Step 4 (If Needed): Add A Negative Consequence

What happens if you enter your home and attempt to ignore your pup, but they start playing tug with your pants or jump up and grab your hair?? There may come a time when your pup’s over-excited behavior cannot be ignored. 

You may need to send a message to your pup that inappropriate greetings make me leave.

If you walk into your home and are greeted by a frantic superfan, immediately walk back outside. Count to 10 and come in again. Repeat this until your pup is ignorable. 


The process for addressing this behavior is similar to the one above. But there is a key difference –

You must convince your guest to participate!

Step 1: (Prepare the Guest To) Ignore Excitement

Talk to your guests before they arrive and ask them to ignore your dog. If the “guest” is someone you see on the street, simply tell them; “We are working on their manners. They cannot say hi if they aren’t calm.” Getting cooperation can be tricky. If you have a guest that cannot cooperate for some reason (maybe it’s a young child or that one friend who can’t seem to follow directions), then your dog may have to remain separated or in their crate during the visit.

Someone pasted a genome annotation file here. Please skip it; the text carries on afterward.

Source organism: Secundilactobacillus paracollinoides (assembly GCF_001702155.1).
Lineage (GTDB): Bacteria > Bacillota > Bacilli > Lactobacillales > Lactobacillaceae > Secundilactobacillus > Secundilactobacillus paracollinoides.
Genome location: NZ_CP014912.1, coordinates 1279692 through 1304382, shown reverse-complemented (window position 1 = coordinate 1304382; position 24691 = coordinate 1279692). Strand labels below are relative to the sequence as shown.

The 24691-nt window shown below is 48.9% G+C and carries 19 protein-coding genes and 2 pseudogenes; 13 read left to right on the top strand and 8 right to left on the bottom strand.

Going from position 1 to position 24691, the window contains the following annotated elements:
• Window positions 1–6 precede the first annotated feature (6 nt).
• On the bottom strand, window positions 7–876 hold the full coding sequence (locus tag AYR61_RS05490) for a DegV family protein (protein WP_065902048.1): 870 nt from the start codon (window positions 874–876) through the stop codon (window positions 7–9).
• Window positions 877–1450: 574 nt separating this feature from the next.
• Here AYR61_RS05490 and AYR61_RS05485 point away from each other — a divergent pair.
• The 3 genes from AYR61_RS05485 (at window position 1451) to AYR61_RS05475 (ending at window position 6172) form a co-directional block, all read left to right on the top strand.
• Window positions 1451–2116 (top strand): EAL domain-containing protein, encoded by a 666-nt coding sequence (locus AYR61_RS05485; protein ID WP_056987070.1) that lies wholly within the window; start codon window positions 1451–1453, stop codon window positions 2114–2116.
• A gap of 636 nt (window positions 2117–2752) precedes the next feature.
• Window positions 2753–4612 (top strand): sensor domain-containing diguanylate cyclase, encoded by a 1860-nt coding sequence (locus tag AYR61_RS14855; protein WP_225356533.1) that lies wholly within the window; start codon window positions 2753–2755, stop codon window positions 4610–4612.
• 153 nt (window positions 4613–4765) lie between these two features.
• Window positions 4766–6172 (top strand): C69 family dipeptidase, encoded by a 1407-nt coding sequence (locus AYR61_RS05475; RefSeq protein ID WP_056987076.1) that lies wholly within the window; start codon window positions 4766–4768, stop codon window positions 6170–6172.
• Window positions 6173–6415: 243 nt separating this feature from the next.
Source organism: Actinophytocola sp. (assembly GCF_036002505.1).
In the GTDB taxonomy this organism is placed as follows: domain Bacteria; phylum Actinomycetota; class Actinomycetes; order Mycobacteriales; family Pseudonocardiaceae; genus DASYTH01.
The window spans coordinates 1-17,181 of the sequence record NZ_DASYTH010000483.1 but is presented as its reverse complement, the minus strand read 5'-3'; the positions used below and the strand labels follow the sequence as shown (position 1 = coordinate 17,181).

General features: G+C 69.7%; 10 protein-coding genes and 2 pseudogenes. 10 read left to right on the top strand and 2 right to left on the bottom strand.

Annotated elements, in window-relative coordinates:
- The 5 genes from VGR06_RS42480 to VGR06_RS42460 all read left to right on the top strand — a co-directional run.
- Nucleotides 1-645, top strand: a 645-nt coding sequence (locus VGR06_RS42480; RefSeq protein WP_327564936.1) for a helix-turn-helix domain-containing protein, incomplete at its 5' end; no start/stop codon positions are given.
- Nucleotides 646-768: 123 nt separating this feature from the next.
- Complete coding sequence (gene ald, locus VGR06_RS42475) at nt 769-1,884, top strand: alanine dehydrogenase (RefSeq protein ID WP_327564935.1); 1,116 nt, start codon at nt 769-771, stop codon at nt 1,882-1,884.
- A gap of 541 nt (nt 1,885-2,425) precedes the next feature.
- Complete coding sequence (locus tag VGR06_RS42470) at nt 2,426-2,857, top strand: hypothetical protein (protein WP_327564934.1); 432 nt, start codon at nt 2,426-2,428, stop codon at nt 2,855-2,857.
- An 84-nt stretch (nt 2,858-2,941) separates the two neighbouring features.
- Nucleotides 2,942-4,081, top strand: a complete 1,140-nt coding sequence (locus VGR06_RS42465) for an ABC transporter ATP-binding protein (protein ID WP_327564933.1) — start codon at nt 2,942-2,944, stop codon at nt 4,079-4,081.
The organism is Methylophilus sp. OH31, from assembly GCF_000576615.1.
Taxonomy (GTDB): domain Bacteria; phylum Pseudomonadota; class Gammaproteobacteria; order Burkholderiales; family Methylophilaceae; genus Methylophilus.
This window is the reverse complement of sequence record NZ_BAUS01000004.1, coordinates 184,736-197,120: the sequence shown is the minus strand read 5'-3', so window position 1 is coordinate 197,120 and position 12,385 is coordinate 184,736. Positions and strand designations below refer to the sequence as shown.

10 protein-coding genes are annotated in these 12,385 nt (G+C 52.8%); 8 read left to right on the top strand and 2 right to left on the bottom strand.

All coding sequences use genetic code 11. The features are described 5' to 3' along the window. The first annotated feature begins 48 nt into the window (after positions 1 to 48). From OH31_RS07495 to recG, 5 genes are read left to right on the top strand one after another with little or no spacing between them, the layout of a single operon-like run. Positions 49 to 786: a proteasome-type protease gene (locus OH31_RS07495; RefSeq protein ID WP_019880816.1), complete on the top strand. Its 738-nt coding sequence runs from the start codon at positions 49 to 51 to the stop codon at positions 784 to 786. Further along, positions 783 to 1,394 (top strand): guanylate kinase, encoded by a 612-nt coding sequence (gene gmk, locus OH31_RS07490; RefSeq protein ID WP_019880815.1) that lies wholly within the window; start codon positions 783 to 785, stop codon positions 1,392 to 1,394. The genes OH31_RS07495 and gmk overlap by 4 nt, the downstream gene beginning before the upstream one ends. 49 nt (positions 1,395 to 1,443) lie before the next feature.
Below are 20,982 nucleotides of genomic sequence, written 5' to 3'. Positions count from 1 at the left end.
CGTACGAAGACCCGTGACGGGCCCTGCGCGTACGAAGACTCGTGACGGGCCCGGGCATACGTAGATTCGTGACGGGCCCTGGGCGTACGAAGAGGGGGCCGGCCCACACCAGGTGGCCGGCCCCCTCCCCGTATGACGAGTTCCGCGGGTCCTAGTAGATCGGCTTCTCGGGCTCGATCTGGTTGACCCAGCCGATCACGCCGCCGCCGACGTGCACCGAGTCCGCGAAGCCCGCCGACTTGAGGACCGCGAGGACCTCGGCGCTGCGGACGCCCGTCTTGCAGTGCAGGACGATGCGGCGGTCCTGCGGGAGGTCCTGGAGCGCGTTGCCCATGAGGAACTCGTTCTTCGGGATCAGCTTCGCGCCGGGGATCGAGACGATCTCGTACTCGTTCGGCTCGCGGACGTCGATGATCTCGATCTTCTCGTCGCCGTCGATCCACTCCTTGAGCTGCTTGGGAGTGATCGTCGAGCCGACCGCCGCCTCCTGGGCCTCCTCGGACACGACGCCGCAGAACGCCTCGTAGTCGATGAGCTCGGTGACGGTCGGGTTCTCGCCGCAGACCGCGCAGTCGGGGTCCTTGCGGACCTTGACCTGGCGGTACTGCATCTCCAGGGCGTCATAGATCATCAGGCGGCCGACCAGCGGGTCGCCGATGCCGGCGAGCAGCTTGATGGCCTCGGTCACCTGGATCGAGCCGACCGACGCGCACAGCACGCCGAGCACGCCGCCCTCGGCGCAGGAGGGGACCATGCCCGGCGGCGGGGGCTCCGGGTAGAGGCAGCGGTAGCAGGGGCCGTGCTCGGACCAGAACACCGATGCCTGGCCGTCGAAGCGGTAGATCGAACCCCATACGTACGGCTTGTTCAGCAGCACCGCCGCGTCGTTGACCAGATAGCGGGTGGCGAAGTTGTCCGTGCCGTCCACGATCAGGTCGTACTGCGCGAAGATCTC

Any reinforcement of the jumping and over excitement will set back your training.

Make sure your pup is always on leash while they are learning to be calm.  This will give you the control you need to keep your pup separated from the guest until they earn the release through composure.

Step 2: Give an Alternative

If your guests are on board with your strategy, then you can make it even more effective by incorporating your obedience commands!